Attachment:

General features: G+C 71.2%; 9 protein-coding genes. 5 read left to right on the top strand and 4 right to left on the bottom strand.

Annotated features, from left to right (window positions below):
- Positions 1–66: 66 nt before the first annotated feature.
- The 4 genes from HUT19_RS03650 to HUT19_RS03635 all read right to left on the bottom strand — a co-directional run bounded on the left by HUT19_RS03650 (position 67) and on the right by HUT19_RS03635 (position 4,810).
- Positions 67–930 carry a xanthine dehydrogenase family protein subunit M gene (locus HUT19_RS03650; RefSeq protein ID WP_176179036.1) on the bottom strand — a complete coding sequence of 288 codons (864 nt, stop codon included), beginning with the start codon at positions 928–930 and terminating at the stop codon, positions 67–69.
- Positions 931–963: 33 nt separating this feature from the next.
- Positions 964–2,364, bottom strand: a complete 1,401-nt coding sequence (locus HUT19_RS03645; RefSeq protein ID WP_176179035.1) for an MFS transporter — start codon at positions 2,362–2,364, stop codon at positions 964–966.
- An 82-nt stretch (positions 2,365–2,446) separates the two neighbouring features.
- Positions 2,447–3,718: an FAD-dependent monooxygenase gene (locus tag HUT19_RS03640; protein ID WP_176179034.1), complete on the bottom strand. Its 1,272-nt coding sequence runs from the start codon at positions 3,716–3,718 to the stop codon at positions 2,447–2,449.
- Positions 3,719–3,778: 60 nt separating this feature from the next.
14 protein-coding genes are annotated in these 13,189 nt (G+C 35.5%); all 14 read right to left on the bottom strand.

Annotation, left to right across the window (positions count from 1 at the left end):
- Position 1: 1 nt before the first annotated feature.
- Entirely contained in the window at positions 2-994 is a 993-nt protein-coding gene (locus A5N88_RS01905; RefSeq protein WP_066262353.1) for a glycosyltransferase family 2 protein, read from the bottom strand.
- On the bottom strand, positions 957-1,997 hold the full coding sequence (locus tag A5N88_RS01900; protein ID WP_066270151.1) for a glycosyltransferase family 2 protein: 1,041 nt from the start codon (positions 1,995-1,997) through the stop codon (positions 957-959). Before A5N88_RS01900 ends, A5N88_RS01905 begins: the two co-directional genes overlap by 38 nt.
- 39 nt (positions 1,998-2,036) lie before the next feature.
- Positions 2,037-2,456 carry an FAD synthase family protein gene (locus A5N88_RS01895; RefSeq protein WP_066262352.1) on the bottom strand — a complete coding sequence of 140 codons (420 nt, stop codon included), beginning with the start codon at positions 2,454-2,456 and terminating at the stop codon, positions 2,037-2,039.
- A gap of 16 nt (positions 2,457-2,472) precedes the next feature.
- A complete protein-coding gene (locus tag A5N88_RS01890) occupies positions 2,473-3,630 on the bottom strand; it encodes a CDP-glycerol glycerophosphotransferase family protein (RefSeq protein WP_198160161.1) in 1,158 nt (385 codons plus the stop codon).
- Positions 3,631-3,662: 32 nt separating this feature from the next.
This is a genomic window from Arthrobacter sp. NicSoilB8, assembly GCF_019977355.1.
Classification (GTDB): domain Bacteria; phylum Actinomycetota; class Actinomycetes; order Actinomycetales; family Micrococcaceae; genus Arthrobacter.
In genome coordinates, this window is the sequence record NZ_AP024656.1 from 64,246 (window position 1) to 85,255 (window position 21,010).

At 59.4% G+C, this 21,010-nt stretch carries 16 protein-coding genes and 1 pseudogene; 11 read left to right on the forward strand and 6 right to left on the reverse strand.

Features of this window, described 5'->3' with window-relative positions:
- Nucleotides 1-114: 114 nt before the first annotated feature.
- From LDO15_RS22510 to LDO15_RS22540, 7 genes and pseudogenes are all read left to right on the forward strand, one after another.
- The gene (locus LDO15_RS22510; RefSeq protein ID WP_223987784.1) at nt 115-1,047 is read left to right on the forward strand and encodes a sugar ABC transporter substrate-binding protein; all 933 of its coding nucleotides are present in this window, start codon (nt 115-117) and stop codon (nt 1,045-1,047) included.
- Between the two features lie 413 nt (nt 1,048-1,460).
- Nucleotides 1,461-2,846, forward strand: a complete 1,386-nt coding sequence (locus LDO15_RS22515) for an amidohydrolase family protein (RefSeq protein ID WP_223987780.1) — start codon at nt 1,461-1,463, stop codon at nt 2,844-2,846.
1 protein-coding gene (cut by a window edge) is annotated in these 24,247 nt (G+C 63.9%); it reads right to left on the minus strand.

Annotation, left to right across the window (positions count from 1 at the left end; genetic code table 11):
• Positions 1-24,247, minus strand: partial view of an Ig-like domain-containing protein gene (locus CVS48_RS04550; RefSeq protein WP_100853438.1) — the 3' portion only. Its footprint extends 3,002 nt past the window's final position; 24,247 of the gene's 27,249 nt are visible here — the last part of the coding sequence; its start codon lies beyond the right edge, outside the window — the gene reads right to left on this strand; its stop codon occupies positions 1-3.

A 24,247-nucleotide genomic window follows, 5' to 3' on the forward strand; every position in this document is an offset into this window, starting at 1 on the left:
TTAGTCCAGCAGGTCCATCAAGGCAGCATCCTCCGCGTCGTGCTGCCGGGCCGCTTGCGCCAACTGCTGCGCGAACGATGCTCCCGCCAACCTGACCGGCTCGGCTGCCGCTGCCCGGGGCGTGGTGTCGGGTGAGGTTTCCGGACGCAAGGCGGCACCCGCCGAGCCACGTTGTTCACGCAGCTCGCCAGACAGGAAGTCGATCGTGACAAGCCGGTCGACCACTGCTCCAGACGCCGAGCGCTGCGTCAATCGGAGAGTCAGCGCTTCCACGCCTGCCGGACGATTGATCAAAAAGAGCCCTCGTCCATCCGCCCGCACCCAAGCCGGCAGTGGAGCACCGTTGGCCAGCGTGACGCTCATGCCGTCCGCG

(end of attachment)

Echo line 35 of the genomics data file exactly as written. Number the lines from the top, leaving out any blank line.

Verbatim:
TTAGTCCAGCAGGTCCATCAAGGCAGCATCCTCCGCGTCGTGCTGCCGGGCCGCTTGCGCCAACTGCTGCGCGAACGATGCTCCCGCCAACCTGACCGGCTCGGCTGCCGCTGCCCGGGGCGTGGTGTCGGGTGAGGTTTCCGGACGCAAGGCGGCACCCGCCGAGCCACGTTGTTCACGCAGCTCGCCAGACAGGAAGTCGATCGTGACAAGCCGGTCGACCACTGCTCCAGACGCCGAGCGCTGCGTCAATCGGAGAGTCAGCGCTTCCACGCCTGCCGGACGATTGATCAAAAAGAGCCCTCGTCCATCCGCCCGCACCCAAGCCGGCAGTGGAGCACCGTTGGCCAGCGTGACGCTCATGCCGTCCGCG